Nieuws - 20 september 2001

English summary

The recent unannounced rise in the price of coffee in the university canteens and the closure of one of these have been reversed.

Coffee prices have been restored to their previous level and the canteen in 'De Hucht' will once more open at lunchtime. Revenues from the university canteens have fallen, to the extent that they are now 40 percent of the prognosis for this year while costs have risen. According to Facilities Management the university catering services will be privatised in about six months from now, but changes will be announced well in advance.

Wageningen University has succeeded in luring back one of its top researchers from Princeton in the US.

Dr Remko Uijlenhoet has been awarded 1.5 million guilders from the 'Innovation Impulse Programme' (Vernieuwingsimpuls-programma) to carry out research in the Sub-department of Water Resources. The research money comes from a joint initiative of the Ministry of Education, the Royal Netherlands Academy of Arts and Sciences (KNAW), the Association of Dutch Universities (VSNU) and the Netherlands Organisation for Scientific Research (NWO), aimed at stimulating outstanding researchers. Uijlenhoet can use the funding to set out his own line of research for the coming five years. His field of interest: rainfall. "I like to look at everyday phenomena in a fundamental way. Rain is a wonderful example. Everyone knows that rain consists of drops, but very little is known about how these are organised in time and space." Uijlenhoet is looking forward to starting, and especially to using the latest radar equipment at the University of Delft.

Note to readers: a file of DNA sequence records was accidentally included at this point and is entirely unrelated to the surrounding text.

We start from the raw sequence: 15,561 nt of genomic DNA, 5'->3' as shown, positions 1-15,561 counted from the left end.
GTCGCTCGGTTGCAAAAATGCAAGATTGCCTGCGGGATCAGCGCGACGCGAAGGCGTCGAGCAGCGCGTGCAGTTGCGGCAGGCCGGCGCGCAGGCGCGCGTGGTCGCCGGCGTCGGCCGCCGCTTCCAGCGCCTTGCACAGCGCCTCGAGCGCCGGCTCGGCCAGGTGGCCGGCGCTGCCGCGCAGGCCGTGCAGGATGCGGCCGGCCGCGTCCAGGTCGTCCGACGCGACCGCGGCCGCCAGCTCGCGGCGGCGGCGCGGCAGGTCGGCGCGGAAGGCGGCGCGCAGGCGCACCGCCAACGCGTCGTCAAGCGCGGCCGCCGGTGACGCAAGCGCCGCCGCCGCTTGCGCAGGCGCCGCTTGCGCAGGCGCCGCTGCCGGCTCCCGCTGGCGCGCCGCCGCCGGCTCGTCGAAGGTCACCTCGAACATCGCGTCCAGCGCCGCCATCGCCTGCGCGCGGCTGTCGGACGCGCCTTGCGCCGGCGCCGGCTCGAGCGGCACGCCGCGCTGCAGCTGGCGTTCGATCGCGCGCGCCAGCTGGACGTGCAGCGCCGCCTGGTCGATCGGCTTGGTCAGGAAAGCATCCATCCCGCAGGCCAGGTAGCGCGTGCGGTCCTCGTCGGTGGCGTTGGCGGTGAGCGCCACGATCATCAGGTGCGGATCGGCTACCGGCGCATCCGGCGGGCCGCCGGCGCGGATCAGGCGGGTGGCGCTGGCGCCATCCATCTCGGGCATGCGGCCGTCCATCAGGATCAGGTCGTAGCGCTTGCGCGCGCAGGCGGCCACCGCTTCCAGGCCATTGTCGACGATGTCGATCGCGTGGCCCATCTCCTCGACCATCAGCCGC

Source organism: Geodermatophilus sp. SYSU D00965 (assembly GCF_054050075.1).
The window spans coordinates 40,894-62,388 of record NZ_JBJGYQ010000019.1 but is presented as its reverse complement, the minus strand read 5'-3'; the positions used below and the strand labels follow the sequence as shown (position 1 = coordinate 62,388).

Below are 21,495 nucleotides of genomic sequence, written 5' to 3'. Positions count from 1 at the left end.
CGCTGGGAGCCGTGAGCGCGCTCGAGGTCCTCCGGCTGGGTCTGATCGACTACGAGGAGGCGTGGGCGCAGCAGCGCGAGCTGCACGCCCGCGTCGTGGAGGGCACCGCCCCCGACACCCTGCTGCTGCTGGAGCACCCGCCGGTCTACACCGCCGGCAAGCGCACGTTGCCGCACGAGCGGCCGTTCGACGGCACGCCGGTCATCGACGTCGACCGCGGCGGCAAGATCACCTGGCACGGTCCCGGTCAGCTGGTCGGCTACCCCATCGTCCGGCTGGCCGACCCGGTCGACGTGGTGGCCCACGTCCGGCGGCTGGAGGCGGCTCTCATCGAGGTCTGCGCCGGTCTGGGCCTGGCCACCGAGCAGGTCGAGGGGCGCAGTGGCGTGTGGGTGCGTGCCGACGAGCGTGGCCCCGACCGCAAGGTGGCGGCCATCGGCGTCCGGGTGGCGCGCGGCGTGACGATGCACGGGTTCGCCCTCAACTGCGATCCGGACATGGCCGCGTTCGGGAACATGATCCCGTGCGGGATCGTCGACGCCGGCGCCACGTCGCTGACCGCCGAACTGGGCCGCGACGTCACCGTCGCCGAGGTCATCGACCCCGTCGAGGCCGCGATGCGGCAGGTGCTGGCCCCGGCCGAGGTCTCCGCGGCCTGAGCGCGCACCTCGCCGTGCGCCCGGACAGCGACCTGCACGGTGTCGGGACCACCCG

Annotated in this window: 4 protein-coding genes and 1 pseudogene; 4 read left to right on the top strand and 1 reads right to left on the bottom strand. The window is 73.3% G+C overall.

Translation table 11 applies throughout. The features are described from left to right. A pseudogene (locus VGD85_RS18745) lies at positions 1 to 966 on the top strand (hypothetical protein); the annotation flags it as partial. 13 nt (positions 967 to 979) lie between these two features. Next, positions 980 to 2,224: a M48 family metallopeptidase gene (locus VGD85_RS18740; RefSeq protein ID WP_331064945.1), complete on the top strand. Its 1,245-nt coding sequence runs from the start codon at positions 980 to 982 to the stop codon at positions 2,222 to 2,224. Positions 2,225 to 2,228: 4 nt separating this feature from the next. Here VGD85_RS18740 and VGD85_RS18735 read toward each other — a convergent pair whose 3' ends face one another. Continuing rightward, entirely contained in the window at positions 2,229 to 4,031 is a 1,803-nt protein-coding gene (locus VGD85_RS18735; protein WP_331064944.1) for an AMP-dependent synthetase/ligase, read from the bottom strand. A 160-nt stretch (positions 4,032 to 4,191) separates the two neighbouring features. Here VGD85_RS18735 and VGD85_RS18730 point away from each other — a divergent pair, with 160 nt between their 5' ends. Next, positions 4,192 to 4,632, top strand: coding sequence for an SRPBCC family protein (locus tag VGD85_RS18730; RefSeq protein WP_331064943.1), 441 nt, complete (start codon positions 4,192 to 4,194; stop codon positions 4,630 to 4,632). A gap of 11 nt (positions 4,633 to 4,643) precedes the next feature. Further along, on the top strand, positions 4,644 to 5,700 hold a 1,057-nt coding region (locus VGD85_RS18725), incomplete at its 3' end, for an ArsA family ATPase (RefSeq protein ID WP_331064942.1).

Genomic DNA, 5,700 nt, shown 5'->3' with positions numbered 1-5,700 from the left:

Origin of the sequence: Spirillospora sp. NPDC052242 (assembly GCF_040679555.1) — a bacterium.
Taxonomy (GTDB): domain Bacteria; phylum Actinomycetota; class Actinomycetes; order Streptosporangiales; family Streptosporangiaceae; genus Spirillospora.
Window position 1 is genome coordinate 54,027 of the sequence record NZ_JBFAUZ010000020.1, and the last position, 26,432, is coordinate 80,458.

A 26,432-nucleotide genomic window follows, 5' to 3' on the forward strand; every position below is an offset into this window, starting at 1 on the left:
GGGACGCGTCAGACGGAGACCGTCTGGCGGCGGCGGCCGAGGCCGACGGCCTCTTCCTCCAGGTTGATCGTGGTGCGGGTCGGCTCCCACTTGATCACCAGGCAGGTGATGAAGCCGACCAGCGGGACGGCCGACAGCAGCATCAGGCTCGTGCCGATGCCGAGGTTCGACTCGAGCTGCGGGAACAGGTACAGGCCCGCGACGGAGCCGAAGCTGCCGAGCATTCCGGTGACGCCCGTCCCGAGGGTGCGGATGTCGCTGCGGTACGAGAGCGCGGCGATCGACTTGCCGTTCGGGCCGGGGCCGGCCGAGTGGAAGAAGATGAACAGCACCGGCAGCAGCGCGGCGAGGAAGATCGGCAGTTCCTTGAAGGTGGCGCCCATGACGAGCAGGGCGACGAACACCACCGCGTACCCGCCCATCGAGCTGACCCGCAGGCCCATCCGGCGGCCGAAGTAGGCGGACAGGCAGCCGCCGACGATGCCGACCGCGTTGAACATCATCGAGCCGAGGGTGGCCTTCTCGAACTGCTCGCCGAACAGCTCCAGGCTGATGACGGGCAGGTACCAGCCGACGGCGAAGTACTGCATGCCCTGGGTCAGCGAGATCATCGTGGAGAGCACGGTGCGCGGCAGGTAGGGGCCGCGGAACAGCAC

In our efforts to save the environment there has been a trend towards using milder cleaning products and energy-saving washing machines and dishwashers in the home.

Wageningen researcher Professor Paul Terpstra of the Consumer Technology and Product Use Group has warned however that saving the environment in this way also leads to savings in bacteria. In a recently published article in the American Journal of Infection Control Terpstra argues that fewer micro-organisms are destroyed with modern cleaning techniques, which often involve the use of less water at lower temperatures. Whether these trends mean that we are sick more often is not yet known. Terpstra is a member of Cenelec, a European committee which designs the tests that manufacturers must perform on their machines. Terpstra: "These tests examine energy saving, safety and environment-friendliness, but not hygiene. This aspect should also be introduced."